Seminars in New Delhi

<font size="2">Cracking the Glass Ceiling: Women in Media Institutions</font>

28 – 29 March, 2006

<font size="2">Collective Bargaining and Women’s Rights</font>

30 March – 1 April, 2006

The two-day seminar Cracking the Glass Ceiling: Women in Media Institutions held in New Delhi on 29-30 March, aimed at assessing and improving the situation of women journalists in India in relation to their role in media organisations and the social institutions of media - in particular trade unions. Particular attention was given to the role women play in media management, trade union structures, employment policy, recruitment policy, training for their professional growth, portrayal of women and media content.

The seminar was followed by a workshop on Collective Bargaining and Women’s Rights. The 30 Indian participants included women journalists and trade union leaders. Four international delegates, including Aidan White, the General Secretary of the International Federation of Journalists (IFJ), also participated.

The seminars contributed to the development of strategies for equality and non-discrimination at work. It examined ways of creating a culture of equality in media, both internally and in the production of editorial content.

Chief guest Kerstin Lindberg Project Manager, EU Economic Cross Cultural Programme (ECCP) said that she hoped the project would promote greater gender equality and collective bargaining on women’s issues.

In the panel, Women in the Newsroom: Status of Women Journalists in Indian Media, presentations were made by Parul Sharma, chief sub editor, Jansatta (AINEF), T.K.Rajlaxmi, senior correspondent, The Frontline, and Ira Jha, news editor, Hindi Hindustan.

The session on Women in Leadership saw presentations of case studies by Dr Annegret Witt-Barthel, DJV, Germany; senior journalist Usha Rai, formerly deputy director at the Press Institute of India and senior consultant to National Commission for Women, India. Payal Kumar, chief editor, Princeton Review, also shared her experiences.

In her presentation, Visible or Too Visible: The Paradoxical Portrayal of Women in Media, Laxmi Murthy, IFJ Programme Manager, discussed the impact of mass media, the problematic portrayal of women, the highlights of the GMMP and relevant laws and strategies to deal with the biased representation of women.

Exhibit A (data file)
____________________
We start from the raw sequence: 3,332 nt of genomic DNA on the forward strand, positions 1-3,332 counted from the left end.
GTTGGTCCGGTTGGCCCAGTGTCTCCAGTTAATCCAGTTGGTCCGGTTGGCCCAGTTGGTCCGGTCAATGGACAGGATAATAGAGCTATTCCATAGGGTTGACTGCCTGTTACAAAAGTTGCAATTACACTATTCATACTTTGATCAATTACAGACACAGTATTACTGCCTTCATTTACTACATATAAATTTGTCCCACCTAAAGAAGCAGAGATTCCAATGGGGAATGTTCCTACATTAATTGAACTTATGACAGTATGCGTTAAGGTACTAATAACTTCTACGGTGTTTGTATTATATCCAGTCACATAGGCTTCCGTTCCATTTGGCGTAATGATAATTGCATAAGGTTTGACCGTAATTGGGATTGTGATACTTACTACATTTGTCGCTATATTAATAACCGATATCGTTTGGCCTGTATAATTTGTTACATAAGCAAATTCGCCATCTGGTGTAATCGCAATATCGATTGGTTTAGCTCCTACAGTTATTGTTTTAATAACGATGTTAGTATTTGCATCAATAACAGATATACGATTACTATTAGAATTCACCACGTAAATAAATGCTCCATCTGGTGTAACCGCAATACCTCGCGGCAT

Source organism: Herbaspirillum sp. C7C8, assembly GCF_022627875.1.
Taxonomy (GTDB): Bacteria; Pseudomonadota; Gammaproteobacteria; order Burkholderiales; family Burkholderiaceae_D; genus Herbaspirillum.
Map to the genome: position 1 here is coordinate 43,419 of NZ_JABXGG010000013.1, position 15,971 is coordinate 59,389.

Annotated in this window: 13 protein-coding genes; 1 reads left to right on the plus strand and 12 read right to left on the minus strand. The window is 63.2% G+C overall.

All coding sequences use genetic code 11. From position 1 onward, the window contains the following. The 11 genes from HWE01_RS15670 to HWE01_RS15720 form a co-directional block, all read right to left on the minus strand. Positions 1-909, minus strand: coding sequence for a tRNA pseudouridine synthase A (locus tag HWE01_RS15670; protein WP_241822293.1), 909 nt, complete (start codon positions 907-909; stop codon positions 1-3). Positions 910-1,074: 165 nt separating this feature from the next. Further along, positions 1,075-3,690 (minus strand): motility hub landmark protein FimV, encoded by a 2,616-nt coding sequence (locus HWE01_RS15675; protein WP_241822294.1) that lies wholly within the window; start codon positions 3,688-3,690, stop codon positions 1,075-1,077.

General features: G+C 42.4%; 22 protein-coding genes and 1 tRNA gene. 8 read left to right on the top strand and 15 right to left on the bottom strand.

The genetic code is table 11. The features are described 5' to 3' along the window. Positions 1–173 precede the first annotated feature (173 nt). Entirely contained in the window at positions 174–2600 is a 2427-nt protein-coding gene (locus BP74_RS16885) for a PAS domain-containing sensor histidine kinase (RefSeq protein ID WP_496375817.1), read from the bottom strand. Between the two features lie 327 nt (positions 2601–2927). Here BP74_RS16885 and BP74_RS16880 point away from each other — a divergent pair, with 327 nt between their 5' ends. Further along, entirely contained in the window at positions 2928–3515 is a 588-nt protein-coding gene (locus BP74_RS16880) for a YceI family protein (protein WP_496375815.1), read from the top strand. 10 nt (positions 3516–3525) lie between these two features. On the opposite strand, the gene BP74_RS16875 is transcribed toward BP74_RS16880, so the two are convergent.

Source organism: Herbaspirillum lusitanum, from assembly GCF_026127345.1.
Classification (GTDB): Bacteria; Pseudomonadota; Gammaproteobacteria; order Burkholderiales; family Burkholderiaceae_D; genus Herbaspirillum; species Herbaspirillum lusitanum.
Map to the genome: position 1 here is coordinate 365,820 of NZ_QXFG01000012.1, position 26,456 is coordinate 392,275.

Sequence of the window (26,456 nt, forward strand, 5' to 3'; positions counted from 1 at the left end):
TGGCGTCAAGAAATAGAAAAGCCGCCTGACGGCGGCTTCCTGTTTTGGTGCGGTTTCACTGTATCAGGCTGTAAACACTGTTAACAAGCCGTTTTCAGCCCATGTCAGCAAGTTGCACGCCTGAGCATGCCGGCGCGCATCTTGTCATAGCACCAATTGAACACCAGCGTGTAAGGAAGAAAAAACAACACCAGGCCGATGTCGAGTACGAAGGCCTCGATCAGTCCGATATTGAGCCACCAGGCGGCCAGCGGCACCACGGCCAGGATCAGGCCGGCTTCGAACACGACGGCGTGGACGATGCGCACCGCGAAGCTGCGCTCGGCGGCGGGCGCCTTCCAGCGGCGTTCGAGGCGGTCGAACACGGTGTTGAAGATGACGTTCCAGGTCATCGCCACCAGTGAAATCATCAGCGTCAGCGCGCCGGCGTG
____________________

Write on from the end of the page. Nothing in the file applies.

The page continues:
Pamela Moriniere, IFJ Gender Officer presented Portraying Politics: A Tool-kit on Gender and Television, and showed through interesting television clips, how politics is currently a man’s world.

The session on The Untold Story: Bullying and Harassment in the Workplace saw presentations by Madhu Kishwar, founder of Manushi, India’s first feminist magazine. Michelle Stanistreet talked about the European experience, and Aasha Khosa, Special Correspondent, The Indian Express, shared experiences from India.

Michelle Stanistreet and Barry Fitzpatrick of the National Union of Journalists, UK and Ireland ran a workshop on Recruitment Strategies and Training for Collective Bargaining. Com. M.C. Narasimhan of the AINEF participated in the discussions. Dr Annegret Witt-Barthel of the DJV made a presentation on the issue of Training for Collective Bargaining. She pointed out that new challenges require new union strategies for negotiating with employers.

Barry Fitzpatrick highlighted the experience that more workers come to unions if the unions address social issues. Discrimination, ethical standards, and bullying are some of the issues, which if taken up make the unions popular. These issues should therefore be made union issues.

Concurring with this view, Com. M C Narasimhan said that the AINEF has been struggling for its members’ demands and has been quite successful in achieving certain rights. On the gender issue, he said there was a very small number of women employees in the newspaper industry. With more and more women now joining, there is now scope for a powerful movement on this front.

Santosh Kumar, vice-president of the AINEF, intervening in the debate said that reservation for women members in the trade union bodies was not possible. Political parties of the countries were still debating the issue of 30 per cent reservation for women in Parliament but have reached nowhere up to now. "Let the women come and join the unions, actively participate in the affairs of the union and make it to the top," he suggested.

AINEF president Madan Phadnis said our aim is to mobilise the employees and improve their working conditions, and most of all to secure protection of jobs. The situation is grave in this country, where unemployment is increasing rapidly. On gender issues, Com. Phadnis said that in promotions for women there may be difficulties some times.

At the end of the seminar, delegates endorsed the Delhi Declaration, inviting the IFJ Indian affiliates to commit themselves to organise without further delay a Gender Council, composed equally of women and men, within their structure which will monitor gender equality policies and activities in the unions, including training for women journalists and ensuring gender mainstreaming in all aspects of union activity.

Among other things, the Declaration also called upon media employers to provide facilities for women and men journalists to reconcile work and family life, including provision of support for child care, flexible working hours, and support for women who work night shifts, such as, free and secure transport arrangements and special retiring rooms. By the Declaration, media employees' unions also committed themselves to eliminate all forms of violence, harassment and intimidation against women journalists. For full text of the Declaration click here.


Report by Parul Sharma, BNEU (AINEF)
Project coordinator